Our Guide to Protected Land in Britain
With so many strange titles and acronyms from AONBs to NNRs, the landscape of Britain can seem very confusing – so here’s our easy guide to what you need to know about Protected Land in Britain.
Let’s start with the one we’re all familiar with – the good old fashioned National Park. From Exmoor to Loch Lomand and the Trossachs, the sign of a National Park ensures some of the country’s best scenery and the favourite treks of most walkers. The first National Park was the Peak District in 1951, and the latest was the South Downs in 2010. The family of National Parks now totals 15 with the Norfolk Broads now offically a National Park too.
You can find links to all the parks on the National Parks website.
Areas of Outstanding Natural Beauty (ANOB) and
National Scenic Areas (NSA)
As the saying goes “they do exactly what they say on the tin” – Areas of Outstanding Natural Beauty are the country’s most distinctive landscapes whose natural character and precious beauty are worth safeguarding and protecting.
In fact, in scenic terms they officially rank with national parks – the difference is the parks have their own dedicated authority to look after them, whereas the care of AONBs are entrusted to the local authorities, organisations, community groups and the individuals who live and work within them.
This is one of the most sought after designations in the world – a site which is deemed to have special cultural or physical significance by the UNESCO World Heritage Committee. As of 2011, 936 sites are listed, with 25 being in Great Britain – 18 in England, 4 in Scotland and 3 in Wales.
Although most sites on the worldwide list are listed for their cultural reasons rather than their scenic views, the British sites are all great places to walk around. The historic Old and New Towns of Edinburgh in Scotland, the Pontcysyllte Aqueduct and Canal (left) in Wales and the Dorset and East Devon Coast in England are notable examples.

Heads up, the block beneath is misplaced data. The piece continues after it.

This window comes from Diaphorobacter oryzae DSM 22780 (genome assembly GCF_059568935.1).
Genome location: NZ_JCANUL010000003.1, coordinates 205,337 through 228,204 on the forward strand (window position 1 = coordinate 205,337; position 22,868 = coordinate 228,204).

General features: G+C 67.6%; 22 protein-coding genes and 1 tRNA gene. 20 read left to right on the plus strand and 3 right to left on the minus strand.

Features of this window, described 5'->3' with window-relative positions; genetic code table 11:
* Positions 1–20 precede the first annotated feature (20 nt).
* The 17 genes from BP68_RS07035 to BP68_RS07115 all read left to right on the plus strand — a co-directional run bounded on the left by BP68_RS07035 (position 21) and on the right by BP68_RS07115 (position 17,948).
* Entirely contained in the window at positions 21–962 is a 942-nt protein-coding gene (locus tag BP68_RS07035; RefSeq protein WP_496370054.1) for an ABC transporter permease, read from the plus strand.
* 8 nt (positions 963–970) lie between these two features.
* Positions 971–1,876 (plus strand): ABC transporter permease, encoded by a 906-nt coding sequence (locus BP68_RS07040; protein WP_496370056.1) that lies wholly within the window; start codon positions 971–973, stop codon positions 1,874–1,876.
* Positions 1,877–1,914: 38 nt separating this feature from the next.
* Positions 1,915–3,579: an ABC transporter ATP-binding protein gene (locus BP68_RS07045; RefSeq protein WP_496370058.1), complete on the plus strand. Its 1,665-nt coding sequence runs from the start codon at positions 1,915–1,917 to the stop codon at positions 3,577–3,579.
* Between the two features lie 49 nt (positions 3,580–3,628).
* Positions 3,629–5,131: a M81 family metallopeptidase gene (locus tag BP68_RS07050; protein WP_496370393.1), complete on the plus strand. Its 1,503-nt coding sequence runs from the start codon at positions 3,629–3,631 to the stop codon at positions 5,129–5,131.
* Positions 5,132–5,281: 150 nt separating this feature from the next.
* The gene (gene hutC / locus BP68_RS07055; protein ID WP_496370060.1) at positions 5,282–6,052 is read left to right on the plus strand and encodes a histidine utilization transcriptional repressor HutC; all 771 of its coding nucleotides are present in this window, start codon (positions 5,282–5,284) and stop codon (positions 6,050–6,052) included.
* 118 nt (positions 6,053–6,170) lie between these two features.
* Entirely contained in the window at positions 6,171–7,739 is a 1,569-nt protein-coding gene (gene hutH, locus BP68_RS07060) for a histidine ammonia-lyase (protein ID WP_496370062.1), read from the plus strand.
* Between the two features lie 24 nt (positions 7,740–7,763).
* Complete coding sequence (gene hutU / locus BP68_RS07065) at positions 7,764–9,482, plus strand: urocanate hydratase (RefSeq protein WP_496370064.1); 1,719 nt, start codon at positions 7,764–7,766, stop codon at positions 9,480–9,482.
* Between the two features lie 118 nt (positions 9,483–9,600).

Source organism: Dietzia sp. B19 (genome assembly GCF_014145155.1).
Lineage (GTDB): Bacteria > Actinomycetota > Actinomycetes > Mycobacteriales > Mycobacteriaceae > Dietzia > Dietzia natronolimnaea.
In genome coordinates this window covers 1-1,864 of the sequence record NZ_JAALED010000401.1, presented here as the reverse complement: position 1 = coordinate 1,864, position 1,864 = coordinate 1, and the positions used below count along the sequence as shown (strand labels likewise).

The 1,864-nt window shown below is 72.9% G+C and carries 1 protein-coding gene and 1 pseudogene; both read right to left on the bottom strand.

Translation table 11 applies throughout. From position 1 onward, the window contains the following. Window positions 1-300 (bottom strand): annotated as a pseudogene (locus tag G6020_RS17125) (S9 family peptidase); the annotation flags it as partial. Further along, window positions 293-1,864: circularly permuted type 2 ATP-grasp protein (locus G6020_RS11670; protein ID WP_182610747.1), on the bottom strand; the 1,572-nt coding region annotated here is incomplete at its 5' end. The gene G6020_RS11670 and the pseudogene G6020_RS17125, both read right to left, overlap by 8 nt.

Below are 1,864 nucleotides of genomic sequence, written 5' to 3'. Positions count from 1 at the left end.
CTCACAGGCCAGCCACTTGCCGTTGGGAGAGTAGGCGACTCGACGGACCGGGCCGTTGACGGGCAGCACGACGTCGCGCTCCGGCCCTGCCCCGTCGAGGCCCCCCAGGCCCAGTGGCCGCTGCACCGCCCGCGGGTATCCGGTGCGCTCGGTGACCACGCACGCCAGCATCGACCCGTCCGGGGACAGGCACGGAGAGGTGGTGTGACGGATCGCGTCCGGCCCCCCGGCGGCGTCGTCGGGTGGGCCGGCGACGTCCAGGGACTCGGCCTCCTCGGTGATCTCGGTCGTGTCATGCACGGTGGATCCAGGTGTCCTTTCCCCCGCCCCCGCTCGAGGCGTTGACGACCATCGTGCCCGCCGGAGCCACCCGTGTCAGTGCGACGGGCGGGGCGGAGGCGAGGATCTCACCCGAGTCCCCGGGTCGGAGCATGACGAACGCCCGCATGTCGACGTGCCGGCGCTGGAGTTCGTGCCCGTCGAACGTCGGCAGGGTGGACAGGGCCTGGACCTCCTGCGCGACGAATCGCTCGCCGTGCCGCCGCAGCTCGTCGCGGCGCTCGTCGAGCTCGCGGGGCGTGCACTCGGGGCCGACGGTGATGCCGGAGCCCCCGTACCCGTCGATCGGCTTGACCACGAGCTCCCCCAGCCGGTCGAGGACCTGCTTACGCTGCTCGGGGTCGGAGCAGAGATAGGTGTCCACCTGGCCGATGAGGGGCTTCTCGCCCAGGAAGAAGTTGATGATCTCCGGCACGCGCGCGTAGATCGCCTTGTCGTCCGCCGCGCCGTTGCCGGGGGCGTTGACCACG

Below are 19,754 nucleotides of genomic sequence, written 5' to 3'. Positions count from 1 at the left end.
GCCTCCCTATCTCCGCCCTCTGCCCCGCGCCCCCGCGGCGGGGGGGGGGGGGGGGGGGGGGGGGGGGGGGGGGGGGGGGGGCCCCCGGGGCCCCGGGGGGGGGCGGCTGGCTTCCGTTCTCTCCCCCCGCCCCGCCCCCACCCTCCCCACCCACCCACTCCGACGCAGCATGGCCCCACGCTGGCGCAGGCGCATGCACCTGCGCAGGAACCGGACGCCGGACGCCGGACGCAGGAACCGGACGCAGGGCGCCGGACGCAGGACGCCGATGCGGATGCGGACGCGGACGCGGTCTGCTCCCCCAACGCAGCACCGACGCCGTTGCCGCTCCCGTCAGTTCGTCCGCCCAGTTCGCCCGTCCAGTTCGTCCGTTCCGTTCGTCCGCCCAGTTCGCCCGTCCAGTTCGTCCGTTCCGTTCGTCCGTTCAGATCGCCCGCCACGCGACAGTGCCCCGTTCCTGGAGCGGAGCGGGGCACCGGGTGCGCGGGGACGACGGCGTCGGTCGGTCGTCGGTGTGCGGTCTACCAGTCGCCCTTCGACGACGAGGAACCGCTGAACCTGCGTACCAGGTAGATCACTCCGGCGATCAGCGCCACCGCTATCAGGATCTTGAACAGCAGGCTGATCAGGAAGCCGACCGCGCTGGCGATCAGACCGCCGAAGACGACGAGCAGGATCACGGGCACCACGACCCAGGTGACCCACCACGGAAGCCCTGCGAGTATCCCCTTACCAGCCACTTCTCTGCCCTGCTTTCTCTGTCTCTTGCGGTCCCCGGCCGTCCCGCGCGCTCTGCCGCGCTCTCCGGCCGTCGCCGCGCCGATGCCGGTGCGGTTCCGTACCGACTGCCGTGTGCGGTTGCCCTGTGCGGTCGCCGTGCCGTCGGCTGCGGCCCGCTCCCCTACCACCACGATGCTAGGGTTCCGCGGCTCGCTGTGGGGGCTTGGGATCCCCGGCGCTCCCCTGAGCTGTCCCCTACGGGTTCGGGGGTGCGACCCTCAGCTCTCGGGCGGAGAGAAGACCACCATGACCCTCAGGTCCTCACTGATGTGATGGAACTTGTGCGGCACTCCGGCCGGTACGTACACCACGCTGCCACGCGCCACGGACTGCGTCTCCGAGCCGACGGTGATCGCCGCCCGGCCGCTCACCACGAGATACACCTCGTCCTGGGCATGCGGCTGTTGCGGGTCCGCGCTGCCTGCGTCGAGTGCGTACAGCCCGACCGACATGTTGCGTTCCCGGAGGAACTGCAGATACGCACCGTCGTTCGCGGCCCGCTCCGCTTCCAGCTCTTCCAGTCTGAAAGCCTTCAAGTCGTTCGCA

The whole of the Lake District was designated a World Heritage Site in 2017.
Some places on the British Isle’s 37-strong tentative list for new World Heritage Sites are - amongst others – the Bronte Landscape and Haworth Village in England, The Laxey Valley in the Isle of Man, Offa's Dyke on the England–Wales border and The Flow Country in Scotland.
Site of Special Scientific Interest (SSSI)
usually pronounced “Triple S I”
Perhaps not easy to pronounce, SSSI are at least easy to find – as there are more than 6,500 in Great Britain. These are sites which protect the nation’s best geology and wildlife. They include some of the most spectacular and beautiful habitats; wetlands teeming with wading birds, winding chalk rivers, flower-rich meadows, windswept shingle beaches and remote upland peat bogs. Some are huge – like the Lincolnshire Wash at 63 hectares and the North York Moors at 44 hectares – whilst others are much more modest in size.
What’s important to us walkers is a designation of SSSI isn’t an automatic right of access. The best way to check for access is to look for the nature reserve bird symbol on Ordnance Survey maps and to see if there are Rights of Way nearby. In England, you can check Natural England's MAGIC Map website.
For more information on SSSIs, visit Natural England here, the Natural Resources Wales here and Scottish Natural Heritage here.
National Nature Reserves (NNR)